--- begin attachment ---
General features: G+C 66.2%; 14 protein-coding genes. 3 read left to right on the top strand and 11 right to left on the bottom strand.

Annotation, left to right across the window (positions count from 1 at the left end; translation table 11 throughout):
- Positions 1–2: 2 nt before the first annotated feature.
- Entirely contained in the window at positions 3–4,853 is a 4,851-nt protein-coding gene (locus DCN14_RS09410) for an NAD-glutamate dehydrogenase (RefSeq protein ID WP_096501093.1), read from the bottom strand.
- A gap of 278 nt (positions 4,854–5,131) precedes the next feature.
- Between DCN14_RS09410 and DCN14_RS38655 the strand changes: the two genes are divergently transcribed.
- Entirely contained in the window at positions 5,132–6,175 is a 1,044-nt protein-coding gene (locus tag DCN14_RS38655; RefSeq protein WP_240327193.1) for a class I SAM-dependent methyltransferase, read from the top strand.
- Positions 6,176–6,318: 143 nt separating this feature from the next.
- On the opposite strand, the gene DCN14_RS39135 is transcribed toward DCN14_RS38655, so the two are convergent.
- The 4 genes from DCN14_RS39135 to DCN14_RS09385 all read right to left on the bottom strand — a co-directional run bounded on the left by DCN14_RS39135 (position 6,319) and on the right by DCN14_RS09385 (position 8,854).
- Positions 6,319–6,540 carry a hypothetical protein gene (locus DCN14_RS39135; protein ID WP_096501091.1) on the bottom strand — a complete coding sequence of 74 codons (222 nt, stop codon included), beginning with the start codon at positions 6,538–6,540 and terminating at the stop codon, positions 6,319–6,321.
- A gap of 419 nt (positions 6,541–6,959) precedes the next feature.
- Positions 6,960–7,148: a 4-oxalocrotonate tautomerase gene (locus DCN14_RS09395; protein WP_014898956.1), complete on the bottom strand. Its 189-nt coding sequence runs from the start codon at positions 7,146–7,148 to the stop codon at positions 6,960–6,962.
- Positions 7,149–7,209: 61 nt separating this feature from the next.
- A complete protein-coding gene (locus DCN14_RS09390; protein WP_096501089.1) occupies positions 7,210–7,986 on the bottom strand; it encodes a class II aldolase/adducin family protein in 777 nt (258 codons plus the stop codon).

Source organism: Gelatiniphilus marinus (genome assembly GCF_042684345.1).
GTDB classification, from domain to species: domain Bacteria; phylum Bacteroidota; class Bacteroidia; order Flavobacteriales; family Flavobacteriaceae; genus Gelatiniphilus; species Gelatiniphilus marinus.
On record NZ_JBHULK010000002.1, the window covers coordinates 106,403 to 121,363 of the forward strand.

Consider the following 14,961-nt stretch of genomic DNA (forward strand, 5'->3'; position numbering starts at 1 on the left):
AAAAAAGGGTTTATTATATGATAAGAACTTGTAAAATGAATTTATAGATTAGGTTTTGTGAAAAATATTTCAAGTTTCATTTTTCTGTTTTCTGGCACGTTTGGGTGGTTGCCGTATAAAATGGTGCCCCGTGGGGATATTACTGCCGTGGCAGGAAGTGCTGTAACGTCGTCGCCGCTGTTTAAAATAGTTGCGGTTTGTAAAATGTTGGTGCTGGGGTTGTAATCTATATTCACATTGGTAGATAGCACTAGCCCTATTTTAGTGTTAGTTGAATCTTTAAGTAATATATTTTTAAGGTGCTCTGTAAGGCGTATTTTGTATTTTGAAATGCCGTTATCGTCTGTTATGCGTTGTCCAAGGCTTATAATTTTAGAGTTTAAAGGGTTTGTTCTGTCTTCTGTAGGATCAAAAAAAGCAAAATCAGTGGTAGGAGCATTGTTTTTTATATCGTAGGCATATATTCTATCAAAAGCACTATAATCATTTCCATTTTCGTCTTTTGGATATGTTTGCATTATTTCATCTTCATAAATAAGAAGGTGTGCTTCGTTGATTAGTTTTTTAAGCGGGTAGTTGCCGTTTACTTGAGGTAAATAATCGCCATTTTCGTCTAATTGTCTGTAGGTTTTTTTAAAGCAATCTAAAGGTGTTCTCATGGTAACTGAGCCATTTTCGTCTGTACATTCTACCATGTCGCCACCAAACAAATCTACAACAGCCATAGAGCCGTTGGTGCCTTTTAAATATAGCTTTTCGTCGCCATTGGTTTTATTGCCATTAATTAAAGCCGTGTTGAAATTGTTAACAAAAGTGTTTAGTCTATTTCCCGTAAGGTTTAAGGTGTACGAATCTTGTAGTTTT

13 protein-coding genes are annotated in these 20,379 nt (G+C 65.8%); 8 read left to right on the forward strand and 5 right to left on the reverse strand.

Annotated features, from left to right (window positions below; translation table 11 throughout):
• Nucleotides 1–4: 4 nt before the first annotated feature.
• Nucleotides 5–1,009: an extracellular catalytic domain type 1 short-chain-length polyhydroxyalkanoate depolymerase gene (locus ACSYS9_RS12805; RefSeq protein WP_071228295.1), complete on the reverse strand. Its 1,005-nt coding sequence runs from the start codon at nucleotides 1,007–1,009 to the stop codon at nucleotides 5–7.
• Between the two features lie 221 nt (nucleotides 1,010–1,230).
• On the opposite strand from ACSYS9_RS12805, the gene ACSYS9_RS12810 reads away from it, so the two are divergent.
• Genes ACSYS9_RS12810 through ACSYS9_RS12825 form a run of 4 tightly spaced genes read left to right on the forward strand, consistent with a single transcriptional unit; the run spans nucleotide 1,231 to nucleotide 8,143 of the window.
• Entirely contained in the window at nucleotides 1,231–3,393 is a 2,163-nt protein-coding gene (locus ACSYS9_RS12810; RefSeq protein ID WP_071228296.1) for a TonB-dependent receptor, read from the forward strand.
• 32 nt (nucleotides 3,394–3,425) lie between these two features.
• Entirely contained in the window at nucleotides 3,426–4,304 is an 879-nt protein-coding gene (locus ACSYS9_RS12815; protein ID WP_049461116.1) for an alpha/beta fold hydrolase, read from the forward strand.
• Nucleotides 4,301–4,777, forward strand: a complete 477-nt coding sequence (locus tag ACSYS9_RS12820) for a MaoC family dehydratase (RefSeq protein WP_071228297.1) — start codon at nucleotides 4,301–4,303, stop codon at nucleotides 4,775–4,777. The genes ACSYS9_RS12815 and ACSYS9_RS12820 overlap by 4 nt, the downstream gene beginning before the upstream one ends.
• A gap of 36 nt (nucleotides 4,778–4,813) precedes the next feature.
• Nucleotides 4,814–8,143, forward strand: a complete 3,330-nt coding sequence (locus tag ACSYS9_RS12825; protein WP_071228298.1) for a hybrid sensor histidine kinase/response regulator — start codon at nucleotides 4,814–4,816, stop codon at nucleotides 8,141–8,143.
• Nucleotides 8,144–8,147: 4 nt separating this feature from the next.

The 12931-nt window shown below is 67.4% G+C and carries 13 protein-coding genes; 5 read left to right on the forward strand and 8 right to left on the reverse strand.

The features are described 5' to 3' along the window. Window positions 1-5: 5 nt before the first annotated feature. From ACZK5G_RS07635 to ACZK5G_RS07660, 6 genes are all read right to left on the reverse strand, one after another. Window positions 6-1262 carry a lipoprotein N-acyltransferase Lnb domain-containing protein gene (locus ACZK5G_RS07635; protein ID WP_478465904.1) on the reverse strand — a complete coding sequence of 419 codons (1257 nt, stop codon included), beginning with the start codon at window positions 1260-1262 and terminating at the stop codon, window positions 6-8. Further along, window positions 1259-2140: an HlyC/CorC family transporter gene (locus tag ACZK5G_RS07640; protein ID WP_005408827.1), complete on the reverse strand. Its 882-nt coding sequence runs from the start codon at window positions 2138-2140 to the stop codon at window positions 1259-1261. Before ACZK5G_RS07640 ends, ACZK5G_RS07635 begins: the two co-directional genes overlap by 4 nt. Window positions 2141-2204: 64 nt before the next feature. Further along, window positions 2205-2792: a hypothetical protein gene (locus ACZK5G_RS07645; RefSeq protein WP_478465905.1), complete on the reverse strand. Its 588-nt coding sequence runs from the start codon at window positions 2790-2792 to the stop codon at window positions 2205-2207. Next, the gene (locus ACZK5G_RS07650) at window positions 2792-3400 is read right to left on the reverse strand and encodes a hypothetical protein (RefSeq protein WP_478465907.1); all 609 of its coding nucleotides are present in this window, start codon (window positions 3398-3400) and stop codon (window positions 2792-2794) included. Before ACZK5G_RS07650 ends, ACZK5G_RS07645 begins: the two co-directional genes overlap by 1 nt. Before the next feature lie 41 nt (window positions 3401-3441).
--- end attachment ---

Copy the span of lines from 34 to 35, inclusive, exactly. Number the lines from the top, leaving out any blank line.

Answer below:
• Nucleotides 8,144–8,147: 4 nt separating this feature from the next.

The 12931-nt window shown below is 67.4% G+C and carries 13 protein-coding genes; 5 read left to right on the forward strand and 8 right to left on the reverse strand.